During the weekend, I spent some time reading the new Microsoft Services Agreement, which includes a clause prohibiting users from suing the company in a class-action lawsuit. Microsoft updated its agreement on August 19, 2012 and the new clauses wnet into effect on October 19. 2012. The new no-class-action clause is important because it affects consumers' rights to sue collectively.
The updated agreement:
"IF YOU LIVE IN THE UNITED STATES, SECTION 10 CONTAINS A BINDING ARBITRATION CLAUSE AND CLASS ACTION WAIVER. IT AFFECTS YOUR RIGHTS ABOUT HOW TO RESOLVE ANY DISPUTE WITH MICROSOFT. PLEASE READ IT... "
If you use any of the following Microsoft services, then this applies to you: Microsoft Hotmail, Microsoft SkyDrive, Microsoft account, Windows Live Messenger, Windows Photo Gallery, Windows Movie Maker, Microsoft Mail Desktop, Windows Live Writer Bing, MSN, Office.com, and any other Microsoft products or services that refer to this service agreement. A portion of the new clause:
"This section applies to any dispute EXCEPT IT DOESN'T INCLUDE A DISPUTE RELATING TO THE ENFORCEMENT OR VALIDITY OF YOUR, MICROSOFT’S, OR EITHER OF OUR LICENSORS’ INTELLECTUAL PROPERTY RIGHTS. The term “dispute” means any dispute, action, or other controversy between you and Microsoft concerning the services (including their price) or this agreement... In the event of a dispute, you or Microsoft must give the other a Notice of Dispute, which is a written statement that sets forth the name, address, and contact information of the party giving it, the facts giving rise to the dispute, and the relief requested. You must send any Notice of Dispute by U.S. Mail to Microsoft Corporation, ATTN: LCA ARBITRATION, One Microsoft Way, Redmond, WA 98052-6399, US. A form is available on the Legal and Corporate Affairs (LCA)website..."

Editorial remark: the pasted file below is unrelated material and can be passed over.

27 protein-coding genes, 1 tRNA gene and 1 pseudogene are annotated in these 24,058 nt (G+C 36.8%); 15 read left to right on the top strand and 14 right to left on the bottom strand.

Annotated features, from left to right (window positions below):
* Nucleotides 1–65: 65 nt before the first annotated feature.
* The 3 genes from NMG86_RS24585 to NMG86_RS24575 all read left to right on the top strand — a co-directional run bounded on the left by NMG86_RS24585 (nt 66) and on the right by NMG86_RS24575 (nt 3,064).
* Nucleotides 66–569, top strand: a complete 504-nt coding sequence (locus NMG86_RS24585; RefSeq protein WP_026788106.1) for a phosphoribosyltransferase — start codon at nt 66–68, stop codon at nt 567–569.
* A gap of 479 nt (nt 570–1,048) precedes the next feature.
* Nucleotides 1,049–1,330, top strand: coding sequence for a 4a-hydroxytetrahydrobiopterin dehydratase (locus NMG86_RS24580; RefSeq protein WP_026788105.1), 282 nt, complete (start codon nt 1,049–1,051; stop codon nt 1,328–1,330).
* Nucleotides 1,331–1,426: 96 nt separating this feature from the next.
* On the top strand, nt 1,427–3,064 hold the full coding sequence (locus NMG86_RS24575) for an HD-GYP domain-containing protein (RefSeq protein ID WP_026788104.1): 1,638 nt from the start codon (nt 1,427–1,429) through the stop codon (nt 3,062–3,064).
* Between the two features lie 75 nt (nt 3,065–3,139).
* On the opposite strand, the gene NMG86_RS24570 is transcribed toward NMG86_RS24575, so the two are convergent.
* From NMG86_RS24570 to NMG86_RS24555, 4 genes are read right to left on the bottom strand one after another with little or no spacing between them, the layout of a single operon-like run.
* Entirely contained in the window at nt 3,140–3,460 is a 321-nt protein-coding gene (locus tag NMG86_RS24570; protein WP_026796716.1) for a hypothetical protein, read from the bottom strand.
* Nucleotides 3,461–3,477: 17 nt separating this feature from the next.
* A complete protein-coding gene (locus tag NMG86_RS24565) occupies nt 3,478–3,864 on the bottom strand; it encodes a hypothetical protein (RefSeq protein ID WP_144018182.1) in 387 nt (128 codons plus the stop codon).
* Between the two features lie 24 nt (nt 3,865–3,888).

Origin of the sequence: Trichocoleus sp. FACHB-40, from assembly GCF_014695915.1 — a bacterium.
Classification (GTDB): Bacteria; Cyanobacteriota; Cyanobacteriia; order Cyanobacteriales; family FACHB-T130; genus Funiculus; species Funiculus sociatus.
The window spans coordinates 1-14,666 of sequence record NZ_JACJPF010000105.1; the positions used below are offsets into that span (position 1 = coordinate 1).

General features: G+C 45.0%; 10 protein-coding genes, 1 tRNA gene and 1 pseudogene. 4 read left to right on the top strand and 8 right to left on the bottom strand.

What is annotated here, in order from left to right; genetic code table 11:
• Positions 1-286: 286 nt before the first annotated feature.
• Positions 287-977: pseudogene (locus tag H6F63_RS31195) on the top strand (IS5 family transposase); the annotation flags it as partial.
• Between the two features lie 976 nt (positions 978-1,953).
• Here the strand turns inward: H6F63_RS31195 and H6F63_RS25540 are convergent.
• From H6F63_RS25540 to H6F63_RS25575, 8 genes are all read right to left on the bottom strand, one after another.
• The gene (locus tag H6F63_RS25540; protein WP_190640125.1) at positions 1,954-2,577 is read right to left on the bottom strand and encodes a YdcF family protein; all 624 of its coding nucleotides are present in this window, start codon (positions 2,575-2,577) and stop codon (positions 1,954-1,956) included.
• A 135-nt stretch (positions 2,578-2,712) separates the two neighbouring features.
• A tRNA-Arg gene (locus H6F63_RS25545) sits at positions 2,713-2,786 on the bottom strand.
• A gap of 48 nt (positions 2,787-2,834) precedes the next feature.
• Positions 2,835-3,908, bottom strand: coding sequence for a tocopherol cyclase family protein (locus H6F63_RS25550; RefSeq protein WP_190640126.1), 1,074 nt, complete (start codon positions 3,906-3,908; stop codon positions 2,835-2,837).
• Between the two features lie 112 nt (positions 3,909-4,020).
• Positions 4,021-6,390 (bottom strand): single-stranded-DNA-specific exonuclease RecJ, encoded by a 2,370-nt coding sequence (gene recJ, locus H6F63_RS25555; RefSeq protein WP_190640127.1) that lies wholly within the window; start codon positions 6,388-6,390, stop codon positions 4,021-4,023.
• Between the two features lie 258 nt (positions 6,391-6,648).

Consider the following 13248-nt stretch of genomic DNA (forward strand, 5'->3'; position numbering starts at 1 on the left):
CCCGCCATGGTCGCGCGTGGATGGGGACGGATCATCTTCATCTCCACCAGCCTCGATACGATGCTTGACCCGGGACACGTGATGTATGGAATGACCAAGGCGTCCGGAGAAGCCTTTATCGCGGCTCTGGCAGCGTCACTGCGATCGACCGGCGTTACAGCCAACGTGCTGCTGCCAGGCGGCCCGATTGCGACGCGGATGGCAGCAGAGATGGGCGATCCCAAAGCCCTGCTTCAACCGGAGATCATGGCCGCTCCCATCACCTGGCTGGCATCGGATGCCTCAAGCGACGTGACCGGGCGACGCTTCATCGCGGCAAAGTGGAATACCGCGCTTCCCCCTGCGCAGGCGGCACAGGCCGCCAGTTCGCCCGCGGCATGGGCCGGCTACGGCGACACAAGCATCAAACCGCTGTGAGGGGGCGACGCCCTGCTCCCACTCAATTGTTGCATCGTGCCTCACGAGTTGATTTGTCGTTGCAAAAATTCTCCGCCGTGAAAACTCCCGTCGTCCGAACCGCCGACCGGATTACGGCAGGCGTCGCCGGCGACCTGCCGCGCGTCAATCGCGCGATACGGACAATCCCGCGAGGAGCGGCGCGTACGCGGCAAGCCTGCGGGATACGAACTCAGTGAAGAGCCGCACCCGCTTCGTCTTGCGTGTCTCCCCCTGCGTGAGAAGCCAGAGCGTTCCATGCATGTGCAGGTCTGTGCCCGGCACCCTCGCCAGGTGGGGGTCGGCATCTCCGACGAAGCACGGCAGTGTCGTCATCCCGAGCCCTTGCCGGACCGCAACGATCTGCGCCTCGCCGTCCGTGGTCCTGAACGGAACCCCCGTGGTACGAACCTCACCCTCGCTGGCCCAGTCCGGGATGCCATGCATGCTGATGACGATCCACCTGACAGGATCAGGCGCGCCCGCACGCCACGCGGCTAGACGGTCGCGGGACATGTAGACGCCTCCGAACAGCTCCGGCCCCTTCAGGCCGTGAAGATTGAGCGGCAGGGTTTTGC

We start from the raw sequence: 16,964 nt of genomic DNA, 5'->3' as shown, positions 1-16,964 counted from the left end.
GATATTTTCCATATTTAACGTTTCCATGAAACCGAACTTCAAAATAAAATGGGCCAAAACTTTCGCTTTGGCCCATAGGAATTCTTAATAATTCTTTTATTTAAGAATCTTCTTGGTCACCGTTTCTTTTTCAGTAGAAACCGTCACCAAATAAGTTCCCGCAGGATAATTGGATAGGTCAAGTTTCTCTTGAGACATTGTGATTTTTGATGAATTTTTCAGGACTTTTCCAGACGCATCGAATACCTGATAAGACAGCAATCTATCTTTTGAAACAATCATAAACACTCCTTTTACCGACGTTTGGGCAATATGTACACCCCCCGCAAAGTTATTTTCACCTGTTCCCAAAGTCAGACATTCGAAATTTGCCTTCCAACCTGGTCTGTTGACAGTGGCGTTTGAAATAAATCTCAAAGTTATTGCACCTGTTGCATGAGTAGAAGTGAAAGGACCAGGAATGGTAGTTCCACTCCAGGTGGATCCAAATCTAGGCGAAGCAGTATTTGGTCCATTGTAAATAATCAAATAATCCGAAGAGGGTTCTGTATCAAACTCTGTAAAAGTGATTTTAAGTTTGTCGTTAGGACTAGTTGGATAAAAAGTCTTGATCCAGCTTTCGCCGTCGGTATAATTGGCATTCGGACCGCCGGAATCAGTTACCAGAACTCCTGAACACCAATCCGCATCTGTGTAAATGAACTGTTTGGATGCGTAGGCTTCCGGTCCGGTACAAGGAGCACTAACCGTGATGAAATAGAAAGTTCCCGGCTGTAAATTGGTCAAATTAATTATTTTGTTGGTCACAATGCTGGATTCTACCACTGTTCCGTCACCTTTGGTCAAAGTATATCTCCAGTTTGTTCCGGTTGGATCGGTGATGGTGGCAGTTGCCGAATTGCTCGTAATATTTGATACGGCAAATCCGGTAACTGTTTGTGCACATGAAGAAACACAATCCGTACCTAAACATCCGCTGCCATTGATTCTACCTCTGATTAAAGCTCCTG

This is also important for several reasons. First, because it limits consumers' rights. Class-action lawsuits are one method available to consumers when state, local, or federal laws provide no or insufficient protections. Examples include new marketing programs or data breaches that fail to protect users' sensitive personal information.
Second, Microsoft is one of several companies that have included no-class-action lawsuits in their service agreements. The MediaPost Daily Examiner reported:
"Since the Supreme Court upheld AT&T's mandatory arbitration clause last year, more and more tech companies -- including Netflix, eBay, and Paypal -- are revising their terms of service to provide that consumers have no right to bring class-actions."
Of course, companies have a write to add clauses into their agreements, where allowed by federal, state, or local laws. And consumers have a right to accept or reject new clauses like this.
Companies with no-class-action clauses are effectively saying publicly that they want to limit their liability when bad things happen. For consumers that prefer products andr services that stands by their users when bad things happen, this new clause means you should shop around for an alternative.
What is your opinion of the new clause?